Advice and Opinion

Rebuilding Parliament: Architectural firm uses AI design to reimagine the South African dream

A4AC's render of a reimagined Parliament.

In early 2022, flames consumed the SA parliamentary building. A4AC Architects have posed a question: Should the new Parliament simply be restored, or should it reflect our African culture with space for a Kgotla (a public meeting)?

While the irony is that the contemporary Parliament houses a colonial (architectural) structure, A4AC does not propose that the past be destroyed or ignored but that it rather has a contemporary trace of our multicultural country added.

This issue deals not only with architecture but also with whether our parliamentary system should be reconsidered. Is our parliamentary system still relevant?

A4AC Architects utilize design and AI to create proposals. The new technology (Midjourney AI) could become groundbreaking in reviving lost African architecture. A4AC’s dream is for these new types of proposals to initiate a new movement in Africa. Our cities still resemble those that could be found in America or Europe. While we should not avoid international influences, it is suggested that our architecture should rather start speaking of our African culture in a modern way.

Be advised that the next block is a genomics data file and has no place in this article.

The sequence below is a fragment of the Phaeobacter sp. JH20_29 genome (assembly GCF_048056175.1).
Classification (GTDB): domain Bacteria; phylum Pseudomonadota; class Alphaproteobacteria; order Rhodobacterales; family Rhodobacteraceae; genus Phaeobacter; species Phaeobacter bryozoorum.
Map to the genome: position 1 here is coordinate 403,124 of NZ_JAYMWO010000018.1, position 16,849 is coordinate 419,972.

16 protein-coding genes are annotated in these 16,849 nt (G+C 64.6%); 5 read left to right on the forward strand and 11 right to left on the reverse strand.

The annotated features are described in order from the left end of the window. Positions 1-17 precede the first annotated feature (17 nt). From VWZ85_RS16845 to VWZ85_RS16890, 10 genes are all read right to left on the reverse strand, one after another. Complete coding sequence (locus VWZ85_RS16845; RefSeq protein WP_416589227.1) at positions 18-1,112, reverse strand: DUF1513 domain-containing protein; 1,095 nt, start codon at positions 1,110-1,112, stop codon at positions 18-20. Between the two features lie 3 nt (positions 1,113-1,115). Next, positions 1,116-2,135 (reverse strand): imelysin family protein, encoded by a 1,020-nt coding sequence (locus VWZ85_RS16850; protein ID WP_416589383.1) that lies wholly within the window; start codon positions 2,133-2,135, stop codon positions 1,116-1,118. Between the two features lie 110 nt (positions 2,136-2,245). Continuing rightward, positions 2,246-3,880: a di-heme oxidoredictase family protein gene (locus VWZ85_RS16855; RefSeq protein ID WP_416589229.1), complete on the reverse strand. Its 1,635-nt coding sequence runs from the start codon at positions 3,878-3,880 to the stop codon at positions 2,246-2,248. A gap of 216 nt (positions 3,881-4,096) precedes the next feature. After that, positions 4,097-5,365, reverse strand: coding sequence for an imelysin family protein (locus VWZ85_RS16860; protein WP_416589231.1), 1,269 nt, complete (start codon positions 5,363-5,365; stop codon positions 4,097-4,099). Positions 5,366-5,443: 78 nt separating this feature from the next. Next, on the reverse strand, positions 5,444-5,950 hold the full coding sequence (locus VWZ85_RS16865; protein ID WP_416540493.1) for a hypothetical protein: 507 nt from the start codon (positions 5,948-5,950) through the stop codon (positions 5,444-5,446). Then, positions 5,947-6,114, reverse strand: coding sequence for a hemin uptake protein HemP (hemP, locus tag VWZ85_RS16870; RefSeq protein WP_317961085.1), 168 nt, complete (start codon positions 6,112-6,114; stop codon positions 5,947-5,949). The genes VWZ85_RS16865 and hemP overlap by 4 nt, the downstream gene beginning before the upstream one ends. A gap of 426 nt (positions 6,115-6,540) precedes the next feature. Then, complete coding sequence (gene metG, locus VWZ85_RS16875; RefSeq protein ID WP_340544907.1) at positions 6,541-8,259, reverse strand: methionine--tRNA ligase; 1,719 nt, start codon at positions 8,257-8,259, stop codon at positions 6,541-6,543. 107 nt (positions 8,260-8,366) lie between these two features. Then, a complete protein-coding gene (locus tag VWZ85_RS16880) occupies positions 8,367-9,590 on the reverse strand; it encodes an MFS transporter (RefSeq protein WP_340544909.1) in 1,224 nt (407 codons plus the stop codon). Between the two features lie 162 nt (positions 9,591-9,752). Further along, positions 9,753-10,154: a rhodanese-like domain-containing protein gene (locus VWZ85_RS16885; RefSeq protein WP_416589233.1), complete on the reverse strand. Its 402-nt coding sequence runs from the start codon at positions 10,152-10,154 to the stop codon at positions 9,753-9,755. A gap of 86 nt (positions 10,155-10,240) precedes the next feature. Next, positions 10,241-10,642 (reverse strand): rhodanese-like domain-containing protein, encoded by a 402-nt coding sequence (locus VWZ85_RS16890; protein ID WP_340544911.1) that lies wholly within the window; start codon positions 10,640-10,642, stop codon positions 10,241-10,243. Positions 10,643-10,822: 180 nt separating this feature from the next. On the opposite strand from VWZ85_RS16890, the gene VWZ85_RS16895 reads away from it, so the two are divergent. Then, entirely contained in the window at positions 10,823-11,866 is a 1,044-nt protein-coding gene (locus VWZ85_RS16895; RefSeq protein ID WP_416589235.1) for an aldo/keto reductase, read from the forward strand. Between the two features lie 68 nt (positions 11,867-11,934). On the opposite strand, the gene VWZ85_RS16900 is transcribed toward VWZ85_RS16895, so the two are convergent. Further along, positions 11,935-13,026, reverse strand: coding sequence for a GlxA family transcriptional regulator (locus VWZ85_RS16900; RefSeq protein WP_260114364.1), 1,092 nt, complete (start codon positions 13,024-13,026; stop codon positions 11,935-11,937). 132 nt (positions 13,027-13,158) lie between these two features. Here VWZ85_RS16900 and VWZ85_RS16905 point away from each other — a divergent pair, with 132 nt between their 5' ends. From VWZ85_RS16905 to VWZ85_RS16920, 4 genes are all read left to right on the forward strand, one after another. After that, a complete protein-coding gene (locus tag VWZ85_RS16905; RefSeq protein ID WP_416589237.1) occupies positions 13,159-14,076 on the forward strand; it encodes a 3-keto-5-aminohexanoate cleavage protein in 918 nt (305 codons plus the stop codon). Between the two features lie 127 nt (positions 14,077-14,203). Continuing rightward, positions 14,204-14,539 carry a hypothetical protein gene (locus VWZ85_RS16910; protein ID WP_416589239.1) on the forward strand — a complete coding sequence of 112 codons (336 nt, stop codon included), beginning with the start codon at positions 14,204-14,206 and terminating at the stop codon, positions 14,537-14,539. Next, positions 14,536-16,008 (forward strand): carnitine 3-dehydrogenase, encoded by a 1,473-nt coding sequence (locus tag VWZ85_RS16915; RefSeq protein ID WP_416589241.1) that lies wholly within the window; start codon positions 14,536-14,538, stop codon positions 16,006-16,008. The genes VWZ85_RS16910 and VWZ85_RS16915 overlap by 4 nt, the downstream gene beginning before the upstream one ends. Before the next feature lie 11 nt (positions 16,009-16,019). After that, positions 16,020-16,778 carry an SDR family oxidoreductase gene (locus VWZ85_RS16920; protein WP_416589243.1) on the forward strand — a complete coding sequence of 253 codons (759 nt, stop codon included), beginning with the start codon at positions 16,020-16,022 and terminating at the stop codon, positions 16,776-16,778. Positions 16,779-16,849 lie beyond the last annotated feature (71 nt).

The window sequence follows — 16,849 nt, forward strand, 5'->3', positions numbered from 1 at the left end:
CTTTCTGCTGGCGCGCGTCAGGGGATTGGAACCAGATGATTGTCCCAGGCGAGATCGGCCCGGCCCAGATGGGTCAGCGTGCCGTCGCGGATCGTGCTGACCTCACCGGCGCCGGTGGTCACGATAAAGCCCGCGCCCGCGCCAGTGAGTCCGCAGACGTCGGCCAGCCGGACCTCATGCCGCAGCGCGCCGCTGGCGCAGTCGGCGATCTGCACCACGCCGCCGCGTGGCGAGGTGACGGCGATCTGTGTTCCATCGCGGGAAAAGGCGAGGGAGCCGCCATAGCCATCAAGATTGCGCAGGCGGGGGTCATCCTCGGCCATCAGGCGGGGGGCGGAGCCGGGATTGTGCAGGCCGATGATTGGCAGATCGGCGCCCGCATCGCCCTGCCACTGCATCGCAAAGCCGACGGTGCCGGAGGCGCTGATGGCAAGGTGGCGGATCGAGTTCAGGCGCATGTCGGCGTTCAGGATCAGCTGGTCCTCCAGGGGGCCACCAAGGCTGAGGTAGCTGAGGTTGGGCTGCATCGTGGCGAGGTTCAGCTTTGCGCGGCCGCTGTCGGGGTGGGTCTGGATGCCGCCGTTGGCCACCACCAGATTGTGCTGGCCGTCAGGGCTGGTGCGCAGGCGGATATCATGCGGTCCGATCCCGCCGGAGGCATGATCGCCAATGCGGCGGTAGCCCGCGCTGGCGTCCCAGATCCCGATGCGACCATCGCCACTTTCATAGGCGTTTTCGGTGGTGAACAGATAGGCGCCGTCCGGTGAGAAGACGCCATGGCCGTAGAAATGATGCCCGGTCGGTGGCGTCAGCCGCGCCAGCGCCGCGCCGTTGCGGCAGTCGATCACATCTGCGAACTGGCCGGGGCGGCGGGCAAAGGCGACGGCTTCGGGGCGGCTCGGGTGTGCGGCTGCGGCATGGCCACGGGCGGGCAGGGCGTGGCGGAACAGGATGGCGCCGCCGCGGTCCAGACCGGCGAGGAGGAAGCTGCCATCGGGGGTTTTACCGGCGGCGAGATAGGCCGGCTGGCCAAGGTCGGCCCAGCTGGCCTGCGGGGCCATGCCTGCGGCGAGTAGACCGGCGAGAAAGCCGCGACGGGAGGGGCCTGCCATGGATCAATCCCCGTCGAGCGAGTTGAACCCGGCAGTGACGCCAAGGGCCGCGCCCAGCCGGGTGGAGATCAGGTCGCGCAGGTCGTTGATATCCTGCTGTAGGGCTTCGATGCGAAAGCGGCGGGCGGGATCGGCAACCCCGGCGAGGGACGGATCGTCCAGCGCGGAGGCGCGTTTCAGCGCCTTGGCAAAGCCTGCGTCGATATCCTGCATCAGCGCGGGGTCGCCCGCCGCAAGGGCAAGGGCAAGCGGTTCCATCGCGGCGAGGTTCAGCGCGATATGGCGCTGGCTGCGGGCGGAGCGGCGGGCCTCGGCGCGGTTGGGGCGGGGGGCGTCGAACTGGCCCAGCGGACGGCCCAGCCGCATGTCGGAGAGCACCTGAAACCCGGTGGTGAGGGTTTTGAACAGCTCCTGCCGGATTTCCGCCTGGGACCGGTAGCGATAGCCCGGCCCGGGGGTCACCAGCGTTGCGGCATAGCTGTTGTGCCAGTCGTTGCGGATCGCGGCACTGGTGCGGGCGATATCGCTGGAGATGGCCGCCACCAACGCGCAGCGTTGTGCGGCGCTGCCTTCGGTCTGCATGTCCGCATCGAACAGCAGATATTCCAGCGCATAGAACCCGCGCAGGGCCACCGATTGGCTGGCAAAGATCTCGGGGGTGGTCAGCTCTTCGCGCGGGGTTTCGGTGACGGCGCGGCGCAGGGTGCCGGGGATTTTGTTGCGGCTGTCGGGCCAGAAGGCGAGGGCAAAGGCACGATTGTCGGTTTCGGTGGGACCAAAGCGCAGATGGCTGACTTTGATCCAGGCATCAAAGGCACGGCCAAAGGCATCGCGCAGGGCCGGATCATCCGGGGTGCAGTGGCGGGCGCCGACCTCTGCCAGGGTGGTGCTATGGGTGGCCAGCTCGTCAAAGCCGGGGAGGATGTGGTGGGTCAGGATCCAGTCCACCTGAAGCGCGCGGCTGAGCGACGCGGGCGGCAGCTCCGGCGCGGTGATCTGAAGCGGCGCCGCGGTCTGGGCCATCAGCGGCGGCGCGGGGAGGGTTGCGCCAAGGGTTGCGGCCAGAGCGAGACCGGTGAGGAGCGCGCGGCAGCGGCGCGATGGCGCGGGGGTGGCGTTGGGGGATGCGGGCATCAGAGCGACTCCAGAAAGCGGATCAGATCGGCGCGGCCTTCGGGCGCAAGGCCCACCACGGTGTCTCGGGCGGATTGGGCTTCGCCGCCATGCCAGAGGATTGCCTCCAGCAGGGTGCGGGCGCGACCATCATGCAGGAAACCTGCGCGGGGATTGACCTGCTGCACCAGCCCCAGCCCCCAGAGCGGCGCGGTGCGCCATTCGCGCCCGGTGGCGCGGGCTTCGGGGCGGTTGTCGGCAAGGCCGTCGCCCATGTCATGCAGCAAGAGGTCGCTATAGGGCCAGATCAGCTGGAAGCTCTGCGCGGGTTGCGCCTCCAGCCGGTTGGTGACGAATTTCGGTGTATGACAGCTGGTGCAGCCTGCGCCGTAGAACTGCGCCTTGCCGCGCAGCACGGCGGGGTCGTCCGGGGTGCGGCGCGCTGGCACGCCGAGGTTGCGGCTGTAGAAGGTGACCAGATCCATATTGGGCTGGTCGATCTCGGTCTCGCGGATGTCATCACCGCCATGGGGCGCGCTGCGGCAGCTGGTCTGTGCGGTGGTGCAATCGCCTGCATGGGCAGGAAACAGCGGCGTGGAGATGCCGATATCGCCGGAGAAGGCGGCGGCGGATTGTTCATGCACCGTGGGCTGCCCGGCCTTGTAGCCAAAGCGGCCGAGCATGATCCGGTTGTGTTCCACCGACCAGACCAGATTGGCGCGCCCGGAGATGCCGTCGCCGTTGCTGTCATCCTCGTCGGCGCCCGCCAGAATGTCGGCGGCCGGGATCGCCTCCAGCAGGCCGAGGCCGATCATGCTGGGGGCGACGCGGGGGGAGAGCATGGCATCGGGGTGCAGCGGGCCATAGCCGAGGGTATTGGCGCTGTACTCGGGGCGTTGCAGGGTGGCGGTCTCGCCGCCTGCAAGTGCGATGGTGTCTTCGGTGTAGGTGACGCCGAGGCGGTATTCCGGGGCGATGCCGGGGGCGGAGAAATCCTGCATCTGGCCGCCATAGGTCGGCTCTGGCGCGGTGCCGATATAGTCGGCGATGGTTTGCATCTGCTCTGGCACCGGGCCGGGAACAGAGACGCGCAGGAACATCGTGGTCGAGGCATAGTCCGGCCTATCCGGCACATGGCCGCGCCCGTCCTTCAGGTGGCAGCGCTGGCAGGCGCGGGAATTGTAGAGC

The reconstruction of the parliamentary building presents a unique opportunity to reflect our cultural identity and to create a new era of inclusivity and engagement. The question remains: will we seize the change to redefine the direction of our country’s politics and governance?

We need to build on our rich heritage and create a Parliament that directly communicates with the needs and expectations of our diverse society.

Architects at A4AC emphasize the importance of adding a Kgotla space, representing a core aspect of our African culture. It can be a place where our communities come together to ask questions and to make important decisions. It will also be a symbolic gesture to honour and value the voices of all South Africans.

However, the debate around the parliamentary building extends beyond the physical structure; it involves a fundamental consideration of our parliamentary system as a whole.

We need to seize the opportunity to transform our parliamentary system and to create a government that truly serves the interests of our people. It is about more than just a new building; it is about the values and principles that represent our nation, and it is about correcting inequalities and creating opportunities for everyone.

It is time to redesign our parliamentary system, bridge the gaping differences, and build an inclusive and engaged government. Let us not merely rebuild a building but create a vision that will unite our nation once again. Let us engage in dialogue, ask the questions, and find the answers that will lead us to a future where everyone can thrive.

The views and opinions expressed in this article are those of the author and do not necessarily reflect the official policy or position of Property Wheel.